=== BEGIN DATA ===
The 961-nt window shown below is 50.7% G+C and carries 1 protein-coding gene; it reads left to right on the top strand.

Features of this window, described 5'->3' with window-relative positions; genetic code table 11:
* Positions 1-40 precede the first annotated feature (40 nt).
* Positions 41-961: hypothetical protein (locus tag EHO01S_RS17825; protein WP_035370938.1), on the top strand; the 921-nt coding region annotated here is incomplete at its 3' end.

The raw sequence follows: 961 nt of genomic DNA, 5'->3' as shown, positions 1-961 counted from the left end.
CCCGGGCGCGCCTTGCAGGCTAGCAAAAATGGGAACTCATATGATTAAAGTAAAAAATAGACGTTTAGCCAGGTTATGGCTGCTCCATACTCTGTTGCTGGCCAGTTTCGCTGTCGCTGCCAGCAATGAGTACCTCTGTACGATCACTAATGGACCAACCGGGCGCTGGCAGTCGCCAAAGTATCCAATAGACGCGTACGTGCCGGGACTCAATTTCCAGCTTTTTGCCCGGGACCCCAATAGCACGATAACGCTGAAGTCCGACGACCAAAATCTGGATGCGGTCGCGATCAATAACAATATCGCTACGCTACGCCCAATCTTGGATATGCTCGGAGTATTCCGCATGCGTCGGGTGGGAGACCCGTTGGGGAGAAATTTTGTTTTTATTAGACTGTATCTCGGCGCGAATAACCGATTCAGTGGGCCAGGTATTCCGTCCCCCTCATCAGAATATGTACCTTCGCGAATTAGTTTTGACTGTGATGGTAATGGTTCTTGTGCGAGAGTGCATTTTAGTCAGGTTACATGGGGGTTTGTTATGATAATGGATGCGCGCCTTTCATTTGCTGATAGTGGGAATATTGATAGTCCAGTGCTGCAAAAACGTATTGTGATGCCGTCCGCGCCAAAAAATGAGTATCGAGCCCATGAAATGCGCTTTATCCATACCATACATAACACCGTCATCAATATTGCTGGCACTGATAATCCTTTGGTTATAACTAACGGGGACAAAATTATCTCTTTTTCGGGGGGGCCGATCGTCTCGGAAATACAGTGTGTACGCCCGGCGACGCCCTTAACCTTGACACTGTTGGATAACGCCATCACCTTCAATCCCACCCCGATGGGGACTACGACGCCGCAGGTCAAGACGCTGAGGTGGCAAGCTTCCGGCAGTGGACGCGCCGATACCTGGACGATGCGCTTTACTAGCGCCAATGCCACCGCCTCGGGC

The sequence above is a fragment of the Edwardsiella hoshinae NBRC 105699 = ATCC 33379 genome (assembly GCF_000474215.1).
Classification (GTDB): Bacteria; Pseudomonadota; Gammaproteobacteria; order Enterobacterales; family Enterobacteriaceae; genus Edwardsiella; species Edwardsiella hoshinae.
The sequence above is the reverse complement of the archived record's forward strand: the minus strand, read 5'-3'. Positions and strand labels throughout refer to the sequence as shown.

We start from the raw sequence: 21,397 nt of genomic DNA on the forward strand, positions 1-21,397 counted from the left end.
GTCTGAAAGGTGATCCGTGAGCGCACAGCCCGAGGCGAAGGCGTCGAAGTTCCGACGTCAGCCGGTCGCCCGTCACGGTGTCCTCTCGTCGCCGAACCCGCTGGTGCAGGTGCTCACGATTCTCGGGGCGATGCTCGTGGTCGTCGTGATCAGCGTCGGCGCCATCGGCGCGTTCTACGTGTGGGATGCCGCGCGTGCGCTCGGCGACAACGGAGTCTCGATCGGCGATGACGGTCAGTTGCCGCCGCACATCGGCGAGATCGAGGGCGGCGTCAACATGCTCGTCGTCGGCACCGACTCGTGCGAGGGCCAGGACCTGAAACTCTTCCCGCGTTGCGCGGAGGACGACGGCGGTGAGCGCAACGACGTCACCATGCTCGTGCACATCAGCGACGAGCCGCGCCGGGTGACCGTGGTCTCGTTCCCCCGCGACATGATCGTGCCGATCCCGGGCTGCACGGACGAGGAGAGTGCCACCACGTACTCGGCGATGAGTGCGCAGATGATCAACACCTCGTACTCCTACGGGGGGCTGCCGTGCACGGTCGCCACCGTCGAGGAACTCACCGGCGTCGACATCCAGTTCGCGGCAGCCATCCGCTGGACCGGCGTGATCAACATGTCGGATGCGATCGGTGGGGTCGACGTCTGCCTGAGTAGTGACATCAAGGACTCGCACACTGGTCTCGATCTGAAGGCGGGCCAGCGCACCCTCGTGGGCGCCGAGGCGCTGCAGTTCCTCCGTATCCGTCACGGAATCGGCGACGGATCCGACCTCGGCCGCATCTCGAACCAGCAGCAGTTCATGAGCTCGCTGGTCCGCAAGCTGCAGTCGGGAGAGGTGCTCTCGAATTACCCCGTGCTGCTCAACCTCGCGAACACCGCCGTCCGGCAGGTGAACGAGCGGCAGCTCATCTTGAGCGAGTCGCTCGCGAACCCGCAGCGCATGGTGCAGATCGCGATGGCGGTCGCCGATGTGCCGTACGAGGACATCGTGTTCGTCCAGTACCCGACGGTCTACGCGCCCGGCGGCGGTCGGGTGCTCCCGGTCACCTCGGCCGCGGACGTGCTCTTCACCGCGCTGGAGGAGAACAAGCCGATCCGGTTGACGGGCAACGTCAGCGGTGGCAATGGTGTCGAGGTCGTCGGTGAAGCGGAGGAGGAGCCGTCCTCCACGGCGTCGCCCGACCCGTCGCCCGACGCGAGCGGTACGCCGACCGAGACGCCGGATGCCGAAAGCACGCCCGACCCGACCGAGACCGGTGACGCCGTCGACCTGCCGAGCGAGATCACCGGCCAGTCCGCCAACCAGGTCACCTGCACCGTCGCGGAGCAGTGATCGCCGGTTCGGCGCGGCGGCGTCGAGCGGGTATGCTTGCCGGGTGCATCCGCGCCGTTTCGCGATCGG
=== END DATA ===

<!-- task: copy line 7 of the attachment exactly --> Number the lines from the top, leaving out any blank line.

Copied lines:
The sequence above is a fragment of the Edwardsiella hoshinae NBRC 105699 = ATCC 33379 genome (assembly GCF_000474215.1).